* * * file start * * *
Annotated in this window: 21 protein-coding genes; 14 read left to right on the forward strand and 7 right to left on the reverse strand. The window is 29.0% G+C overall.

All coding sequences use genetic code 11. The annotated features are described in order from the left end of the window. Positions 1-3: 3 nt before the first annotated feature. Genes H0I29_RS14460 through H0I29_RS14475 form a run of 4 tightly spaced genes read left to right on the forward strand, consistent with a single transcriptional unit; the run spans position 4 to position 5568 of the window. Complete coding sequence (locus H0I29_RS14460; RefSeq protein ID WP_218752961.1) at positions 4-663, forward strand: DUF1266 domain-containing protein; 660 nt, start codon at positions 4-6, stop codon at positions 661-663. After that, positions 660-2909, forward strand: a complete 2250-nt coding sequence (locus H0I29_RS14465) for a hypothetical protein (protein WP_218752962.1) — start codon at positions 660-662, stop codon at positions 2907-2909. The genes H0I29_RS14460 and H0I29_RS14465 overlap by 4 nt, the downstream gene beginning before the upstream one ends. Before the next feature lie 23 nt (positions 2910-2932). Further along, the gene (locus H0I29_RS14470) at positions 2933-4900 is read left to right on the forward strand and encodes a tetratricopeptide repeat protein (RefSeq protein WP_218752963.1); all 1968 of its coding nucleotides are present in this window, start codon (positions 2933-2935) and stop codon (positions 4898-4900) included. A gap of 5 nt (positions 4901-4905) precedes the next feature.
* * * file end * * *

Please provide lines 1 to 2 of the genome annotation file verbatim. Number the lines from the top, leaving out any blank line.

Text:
Annotated in this window: 21 protein-coding genes; 14 read left to right on the forward strand and 7 right to left on the reverse strand. The window is 29.0% G+C overall.

All coding sequences use genetic code 11. The annotated features are described in order from the left end of the window. Positions 1-3: 3 nt before the first annotated feature. Genes H0I29_RS14460 through H0I29_RS14475 form a run of 4 tightly spaced genes read left to right on the forward strand, consistent with a single transcriptional unit; the run spans position 4 to position 5568 of the window. Complete coding sequence (locus H0I29_RS14460; RefSeq protein ID WP_218752961.1) at positions 4-663, forward strand: DUF1266 domain-containing protein; 660 nt, start codon at positions 4-6, stop codon at positions 661-663. After that, positions 660-2909, forward strand: a complete 2250-nt coding sequence (locus H0I29_RS14465) for a hypothetical protein (protein WP_218752962.1) — start codon at positions 660-662, stop codon at positions 2907-2909. The genes H0I29_RS14460 and H0I29_RS14465 overlap by 4 nt, the downstream gene beginning before the upstream one ends. Before the next feature lie 23 nt (positions 2910-2932). Further along, the gene (locus H0I29_RS14470) at positions 2933-4900 is read left to right on the forward strand and encodes a tetratricopeptide repeat protein (RefSeq protein WP_218752963.1); all 1968 of its coding nucleotides are present in this window, start codon (positions 2933-2935) and stop codon (positions 4898-4900) included. A gap of 5 nt (positions 4901-4905) precedes the next feature.